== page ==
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Re: Re: Undo in Mathematica

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  • Subject: [mg105136] Re: [mg105098] Re: Undo in Mathematica
  • From: "David Park" <djmpark at>
  • Date: Sun, 22 Nov 2009 06:08:41 -0500 (EST)
  • References: <> <he5vcq$3it$> <27835764.1258795258120.JavaMail.root@n11>

There is also another slant on Workbench/DocuTools that has little to do
with code development and debugging (rather nerdy things!) and that is as a
method for organizing and consolidating your work.

Consider an "Application" that has one or more packages with documentation,
and sets of "finished notebooks". In addition there may be "developmental
notebooks" of various types that are associated with the application but not
part of its permanent content.

Examples of such applications might be: writing a dynamic book using
Mathematica; college courseware; a major research project; a study project
of some book or subject. Don't think of an Application as a package, but
think of it as some kind of unified project.

It is difficult for me to conceive of any such projects that would not
involve writing special routines and putting them in a package. If one is
going to do that, one might as well give them paclet documentation. This may
seem like a lot of work (when many users would balk at even writing a usage
message) but is your work important or not? If it is important, it should be
consolidated, preserved, documented and put in an accessible place.

In the deployed application, in addition to the packages, style sheets,
palettes, documentation and finished notebooks, you can add a Workbooks,
say, folder to contain the developmental notebooks. You can do most of your
work in regular Mathematica using the deployed application. When some
developmental notebook becomes finished, or some new routines have been
developed and tested, you can make a trip to Workbench and incorporate them
into the permanent part of the application. This won't be horribly time
consuming because most of the content, including routine examples, should
already exist in the developmental notebooks and can be copied in. Once the
basic structure is there everything is incremental. When the application is
redeployed from Workbench it will not disturb the Workbooks folder so you
can just continue working in Mathematica. If you send the application to
another person you can just delete the Workbooks folder from the zip file.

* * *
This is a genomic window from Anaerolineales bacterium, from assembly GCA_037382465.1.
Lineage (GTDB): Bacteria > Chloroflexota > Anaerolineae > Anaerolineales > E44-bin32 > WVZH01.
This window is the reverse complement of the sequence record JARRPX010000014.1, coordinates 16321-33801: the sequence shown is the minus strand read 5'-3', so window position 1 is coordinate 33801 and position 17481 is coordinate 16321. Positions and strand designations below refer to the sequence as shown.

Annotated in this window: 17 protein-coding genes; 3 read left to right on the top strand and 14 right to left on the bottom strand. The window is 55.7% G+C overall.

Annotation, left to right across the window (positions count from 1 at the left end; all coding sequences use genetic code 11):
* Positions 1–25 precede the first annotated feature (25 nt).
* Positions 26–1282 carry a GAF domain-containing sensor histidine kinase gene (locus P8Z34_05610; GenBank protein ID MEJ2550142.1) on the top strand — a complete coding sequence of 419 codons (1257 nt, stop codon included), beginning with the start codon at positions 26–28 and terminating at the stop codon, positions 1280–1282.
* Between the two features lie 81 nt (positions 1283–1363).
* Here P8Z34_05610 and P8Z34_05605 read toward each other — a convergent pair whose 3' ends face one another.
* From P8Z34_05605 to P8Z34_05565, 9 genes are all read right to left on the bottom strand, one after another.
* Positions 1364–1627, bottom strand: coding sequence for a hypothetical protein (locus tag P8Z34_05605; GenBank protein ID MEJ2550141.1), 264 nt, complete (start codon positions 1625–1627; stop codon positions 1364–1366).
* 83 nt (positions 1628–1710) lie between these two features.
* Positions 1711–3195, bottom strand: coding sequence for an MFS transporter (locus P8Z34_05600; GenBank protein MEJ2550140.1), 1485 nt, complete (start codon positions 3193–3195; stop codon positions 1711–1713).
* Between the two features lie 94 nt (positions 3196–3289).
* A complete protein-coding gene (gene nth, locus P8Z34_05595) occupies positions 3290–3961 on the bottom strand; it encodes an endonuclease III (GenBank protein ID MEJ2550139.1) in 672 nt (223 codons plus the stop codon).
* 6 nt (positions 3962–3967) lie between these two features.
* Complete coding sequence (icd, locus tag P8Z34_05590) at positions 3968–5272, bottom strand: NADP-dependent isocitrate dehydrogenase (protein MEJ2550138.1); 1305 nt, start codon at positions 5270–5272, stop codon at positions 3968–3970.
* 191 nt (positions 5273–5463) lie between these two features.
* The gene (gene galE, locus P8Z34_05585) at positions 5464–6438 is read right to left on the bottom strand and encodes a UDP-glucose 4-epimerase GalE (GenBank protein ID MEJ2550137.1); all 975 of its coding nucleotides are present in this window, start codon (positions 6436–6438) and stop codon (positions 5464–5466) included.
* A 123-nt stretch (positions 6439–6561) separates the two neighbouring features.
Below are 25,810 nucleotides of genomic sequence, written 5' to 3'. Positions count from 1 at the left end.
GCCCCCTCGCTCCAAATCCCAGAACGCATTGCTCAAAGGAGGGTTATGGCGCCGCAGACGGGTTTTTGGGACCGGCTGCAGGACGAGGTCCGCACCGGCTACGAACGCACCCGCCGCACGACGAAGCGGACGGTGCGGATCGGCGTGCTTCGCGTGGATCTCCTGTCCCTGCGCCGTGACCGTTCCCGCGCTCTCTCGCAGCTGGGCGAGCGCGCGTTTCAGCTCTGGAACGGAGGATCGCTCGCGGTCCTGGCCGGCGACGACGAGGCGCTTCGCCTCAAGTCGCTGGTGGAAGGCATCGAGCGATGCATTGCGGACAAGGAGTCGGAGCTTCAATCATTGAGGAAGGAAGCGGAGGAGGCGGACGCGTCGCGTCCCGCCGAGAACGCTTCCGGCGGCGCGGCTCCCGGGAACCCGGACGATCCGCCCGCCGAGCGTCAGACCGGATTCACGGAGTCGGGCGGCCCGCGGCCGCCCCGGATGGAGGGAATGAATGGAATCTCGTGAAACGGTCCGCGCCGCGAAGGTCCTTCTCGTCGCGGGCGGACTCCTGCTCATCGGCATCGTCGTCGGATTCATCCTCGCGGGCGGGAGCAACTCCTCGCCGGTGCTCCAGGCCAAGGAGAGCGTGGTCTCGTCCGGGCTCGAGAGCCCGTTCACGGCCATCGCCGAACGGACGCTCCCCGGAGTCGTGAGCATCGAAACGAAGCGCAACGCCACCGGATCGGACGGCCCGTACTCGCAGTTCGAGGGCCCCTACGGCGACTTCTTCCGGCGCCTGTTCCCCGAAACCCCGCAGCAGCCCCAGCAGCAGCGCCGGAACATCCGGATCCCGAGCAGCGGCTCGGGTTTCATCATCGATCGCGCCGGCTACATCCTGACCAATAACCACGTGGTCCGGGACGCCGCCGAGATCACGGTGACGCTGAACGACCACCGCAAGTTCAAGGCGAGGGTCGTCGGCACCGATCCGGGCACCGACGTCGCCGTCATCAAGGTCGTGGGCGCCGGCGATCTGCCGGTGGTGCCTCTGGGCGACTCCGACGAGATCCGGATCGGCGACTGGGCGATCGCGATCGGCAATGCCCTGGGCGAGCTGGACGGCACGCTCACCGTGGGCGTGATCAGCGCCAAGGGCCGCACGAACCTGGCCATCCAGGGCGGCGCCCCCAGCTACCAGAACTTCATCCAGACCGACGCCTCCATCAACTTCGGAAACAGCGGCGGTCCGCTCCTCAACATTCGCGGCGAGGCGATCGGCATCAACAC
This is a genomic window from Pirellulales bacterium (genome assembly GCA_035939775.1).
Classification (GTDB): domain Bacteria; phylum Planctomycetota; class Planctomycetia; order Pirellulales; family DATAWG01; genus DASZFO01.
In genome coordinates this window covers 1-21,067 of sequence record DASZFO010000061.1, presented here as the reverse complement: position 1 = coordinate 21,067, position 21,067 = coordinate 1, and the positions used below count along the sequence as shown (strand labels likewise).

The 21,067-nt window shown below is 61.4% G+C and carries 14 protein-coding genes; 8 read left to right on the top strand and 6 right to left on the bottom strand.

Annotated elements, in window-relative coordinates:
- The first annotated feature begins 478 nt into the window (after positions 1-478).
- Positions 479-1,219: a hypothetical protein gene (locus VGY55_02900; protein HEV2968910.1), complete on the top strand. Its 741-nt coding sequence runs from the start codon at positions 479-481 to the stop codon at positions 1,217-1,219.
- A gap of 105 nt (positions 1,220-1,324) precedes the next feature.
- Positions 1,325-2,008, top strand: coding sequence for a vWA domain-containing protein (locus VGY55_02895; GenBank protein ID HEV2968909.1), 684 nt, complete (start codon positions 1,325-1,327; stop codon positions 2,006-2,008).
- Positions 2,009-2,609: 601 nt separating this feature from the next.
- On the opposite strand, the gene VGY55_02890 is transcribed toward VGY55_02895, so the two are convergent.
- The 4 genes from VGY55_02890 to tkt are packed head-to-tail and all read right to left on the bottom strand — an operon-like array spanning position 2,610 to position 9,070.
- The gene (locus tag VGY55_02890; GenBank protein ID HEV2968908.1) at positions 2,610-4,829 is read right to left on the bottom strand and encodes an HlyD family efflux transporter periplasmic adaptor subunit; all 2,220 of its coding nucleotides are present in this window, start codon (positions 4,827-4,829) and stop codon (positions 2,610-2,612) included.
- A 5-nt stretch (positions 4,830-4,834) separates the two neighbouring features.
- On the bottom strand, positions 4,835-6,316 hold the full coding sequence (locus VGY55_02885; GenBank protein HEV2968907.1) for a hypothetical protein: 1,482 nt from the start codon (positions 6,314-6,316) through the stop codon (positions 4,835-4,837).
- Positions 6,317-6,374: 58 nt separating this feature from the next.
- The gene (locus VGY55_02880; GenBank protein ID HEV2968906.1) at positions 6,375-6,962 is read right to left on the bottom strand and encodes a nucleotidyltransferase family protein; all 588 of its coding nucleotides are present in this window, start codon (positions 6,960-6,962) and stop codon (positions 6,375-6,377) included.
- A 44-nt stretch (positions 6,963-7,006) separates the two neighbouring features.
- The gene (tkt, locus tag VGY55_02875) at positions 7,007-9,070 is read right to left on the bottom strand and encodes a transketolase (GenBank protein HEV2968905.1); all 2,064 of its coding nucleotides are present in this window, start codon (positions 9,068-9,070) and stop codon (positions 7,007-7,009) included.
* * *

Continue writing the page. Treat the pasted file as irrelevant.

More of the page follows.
I've been using this for several project and it works very smoothly. Again,
if your work is important (and I'm certain it is) then this is a way to
consolidate and preserve it. It also uses standard WRI programs and meshes
with standard Mathematica usage.

If you want to take advantage of the Workbench code editing and debugging
features - all the better. I tend not to use Workbench for initial code
development but I do use it for fix-ups and it has many nice features. You
can also edit code using the frontend editor (where you can add sectional
grouping and Text cells) or in the Workbench editor and easily switch
between them.

Anyone doing major projects with Mathematica should definitely consider
using Workbench.

David Park
djmpark at   

From: TWJ [mailto:twj at] 

> I am really curious how people develop large libraries in M.

People use all sorts of different tools and practices.
But a lot of people do use Wolfram Workbench -- this includes
a lot of developers at Wolfram Research who use it for Mathematica
development, and Mathematica is full of huge Mathematica libraries.
The same is true for Wolfram Alpha.

For large (and small) library development, the Workbench gives
a tremendous number of useful features, completely too many
to list in a posting like this.  It has a project based approach,
so you can work with multiple files,  this is useful to separate
different components.

One example, of its functionality is that all the syntax/semantic
warnings and errors (and there are very many classes of these)
found in any files are all summarized in one report.  This is
much more useful than only seeing just those problems in the
part of the file you happen to have open.

Also, you get an integrated debugger, unit tester, profiler and
source control.

And it does have a nice multi-stage undo.

You can get more idea of its features from the website
(there are a bunch of screencasts)...

When you say:
  'but my understanding is that the workbench currently is
  not as interactive as the notebook editor'

I'd be curious to know what you mean.  Usually the types
of things that the Workbench is not so good for is free-form
mathematical explorations that mix typesetting, visualizations,
etc...   The FrontEnd is very good for this.

But for producing Mathematica packages, applications etc...,
the Workbench is very appealing.

Tom Wickham-Jones
Wolfram Research

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